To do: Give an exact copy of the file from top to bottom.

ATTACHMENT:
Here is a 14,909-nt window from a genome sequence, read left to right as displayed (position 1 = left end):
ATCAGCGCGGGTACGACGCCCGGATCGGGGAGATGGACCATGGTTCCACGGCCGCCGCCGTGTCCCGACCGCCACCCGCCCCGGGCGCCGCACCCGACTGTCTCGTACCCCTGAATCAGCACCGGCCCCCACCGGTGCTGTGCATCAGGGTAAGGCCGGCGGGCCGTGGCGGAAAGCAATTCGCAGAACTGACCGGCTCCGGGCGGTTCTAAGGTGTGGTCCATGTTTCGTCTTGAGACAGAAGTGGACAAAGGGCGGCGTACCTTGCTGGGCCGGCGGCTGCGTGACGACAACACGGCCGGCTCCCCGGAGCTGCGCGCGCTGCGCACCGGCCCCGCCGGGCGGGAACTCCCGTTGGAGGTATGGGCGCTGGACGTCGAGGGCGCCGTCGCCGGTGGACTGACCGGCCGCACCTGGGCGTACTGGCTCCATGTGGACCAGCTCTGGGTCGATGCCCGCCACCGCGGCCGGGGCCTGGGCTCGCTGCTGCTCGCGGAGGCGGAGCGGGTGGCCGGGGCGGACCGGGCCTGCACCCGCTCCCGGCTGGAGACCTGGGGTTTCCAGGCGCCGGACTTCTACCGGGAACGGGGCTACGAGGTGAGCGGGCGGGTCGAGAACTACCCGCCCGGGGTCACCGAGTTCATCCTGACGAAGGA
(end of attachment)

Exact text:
Here is a 14,909-nt window from a genome sequence, read left to right as displayed (position 1 = left end):
ATCAGCGCGGGTACGACGCCCGGATCGGGGAGATGGACCATGGTTCCACGGCCGCCGCCGTGTCCCGACCGCCACCCGCCCCGGGCGCCGCACCCGACTGTCTCGTACCCCTGAATCAGCACCGGCCCCCACCGGTGCTGTGCATCAGGGTAAGGCCGGCGGGCCGTGGCGGAAAGCAATTCGCAGAACTGACCGGCTCCGGGCGGTTCTAAGGTGTGGTCCATGTTTCGTCTTGAGACAGAAGTGGACAAAGGGCGGCGTACCTTGCTGGGCCGGCGGCTGCGTGACGACAACACGGCCGGCTCCCCGGAGCTGCGCGCGCTGCGCACCGGCCCCGCCGGGCGGGAACTCCCGTTGGAGGTATGGGCGCTGGACGTCGAGGGCGCCGTCGCCGGTGGACTGACCGGCCGCACCTGGGCGTACTGGCTCCATGTGGACCAGCTCTGGGTCGATGCCCGCCACCGCGGCCGGGGCCTGGGCTCGCTGCTGCTCGCGGAGGCGGAGCGGGTGGCCGGGGCGGACCGGGCCTGCACCCGCTCCCGGCTGGAGACCTGGGGTTTCCAGGCGCCGGACTTCTACCGGGAACGGGGCTACGAGGTGAGCGGGCGGGTCGAGAACTACCCGCCCGGGGTCACCGAGTTCATCCTGACGAAGGA